PRINCIPAL FIXTURES: The sanctuary has Gothic panelled wainscot with a carved frieze at sill level. This and the reserved but pretty Gothic altar rail are probably of 1781. An organ gallery at the west end of the nave rests on two slim shafted columns; its front has blind Gothic arcading. The nave seating and some wall panelling are in light oak, 1979. In the sanctuary are a pair of mid-19th century painted boards with Commandments and Creed. Monuments: Isaac Spooner, 1816, a big Gothic monument signed Seaborne of Birmingham; an outer cusped arch, the tablet within it framed by an ogee arch with paired sub-arches. Left of the chancel arch, Gothick monuments to Abraham Spooner d. 1788 and his wife Anne (d. 1783), builders of the church. Both have Neoclassical urns on Gothic tabernacles. On the north nave wall, a Gothic tablet to Abraham Spooner Lillingston, d. 1836, signed by Wilkes of Birmingham. Also by Wilkes, a tablet to Jane, Dowager Countess of Rosse, d. 1837. Several good minor tablets in the same manner. The east window is by Cox, Sons Buckley & Co., London, c. 1891-7. In the clear-glazed north nave windows are set four roundels of Continental enamelled glass from the old St Nicholas, three (Faith, Hope and Charity) apparently 18th century, the other (Last Supper) dated 1532. They were collected here c.1937-9.
HISTORY: The church sits in wooded parkland north of Solihull, originally part of the manor of Elmdon. The estate was bought in 1760 by Abraham Spooner (c.1690-1788), a Birmingham banker. He began building the Neoclassical Elmdon Hall in 1780; it was completed in 1795 by his son Isaac (1736-1816). The medieval parish church, being "weak and dilapidated", was rebuilt for Abraham Spooner in 1781 on the old site, effectively becoming Elmdon Hall's estate church. After long decline, the hall was demolished in 1956 and its grounds became a public park. John Standbridge's earliest known designs were for Charlecote House, from 1765, and he was noted as 'an architect of skill' in Warwick by 1777. He was still listed as a surveyor in Birmingham in 1805-7. His designs for Moseley Hall, Worcs., were in a Neoclassical style reminiscent of the Wyatts.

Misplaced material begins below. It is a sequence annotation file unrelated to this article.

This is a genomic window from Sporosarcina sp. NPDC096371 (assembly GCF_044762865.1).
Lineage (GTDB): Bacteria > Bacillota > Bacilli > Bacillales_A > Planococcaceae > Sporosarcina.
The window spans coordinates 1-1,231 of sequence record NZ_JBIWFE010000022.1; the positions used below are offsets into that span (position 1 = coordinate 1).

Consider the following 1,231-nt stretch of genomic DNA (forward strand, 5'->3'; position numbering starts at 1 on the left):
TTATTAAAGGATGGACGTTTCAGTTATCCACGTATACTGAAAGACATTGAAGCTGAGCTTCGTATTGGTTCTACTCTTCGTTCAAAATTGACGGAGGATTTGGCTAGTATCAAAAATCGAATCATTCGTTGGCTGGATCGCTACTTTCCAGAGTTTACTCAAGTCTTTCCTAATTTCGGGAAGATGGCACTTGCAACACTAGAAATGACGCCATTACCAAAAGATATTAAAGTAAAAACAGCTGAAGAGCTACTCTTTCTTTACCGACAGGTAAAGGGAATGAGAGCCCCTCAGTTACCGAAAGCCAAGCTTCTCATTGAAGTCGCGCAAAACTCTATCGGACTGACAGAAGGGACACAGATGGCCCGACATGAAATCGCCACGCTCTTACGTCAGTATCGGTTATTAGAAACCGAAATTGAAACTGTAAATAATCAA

Colvin, H., Biographical Dictionary of British Architects, 1600-1840 (1995), 914.
Gunnis, R., Dictionary of British Sculptors, 1660-1851.
Pevsner. N and Wedgwood, W., Buildings of England, Warwickshire (1966), 288.
Victoria County Histories, A History of the County of Warwick: Volume 4: Hemlingford Hundred (1947), 67-69
Lichfield Joint Record Office, Faculty to rebuild (1780), B/C/5/1780/423-6; signed plan and elevation.
REASONS FOR DESIGNATION
The Church of St Nicholas is designated at Grade II for the following principal reasons:
* By John Standbridge of Warwick, 1781, the Gothic detail well-observed for the date.
* A small estate church to Elmdon Hall, with low tower, galleried nave and a pretty plaster-vaulted sanctuary
* Some original fittings including panelling, communion rail, and good Late Georgian tablets to the Spooner family
This text is from the original listing, and may not necessarily reflect the current setting of the building.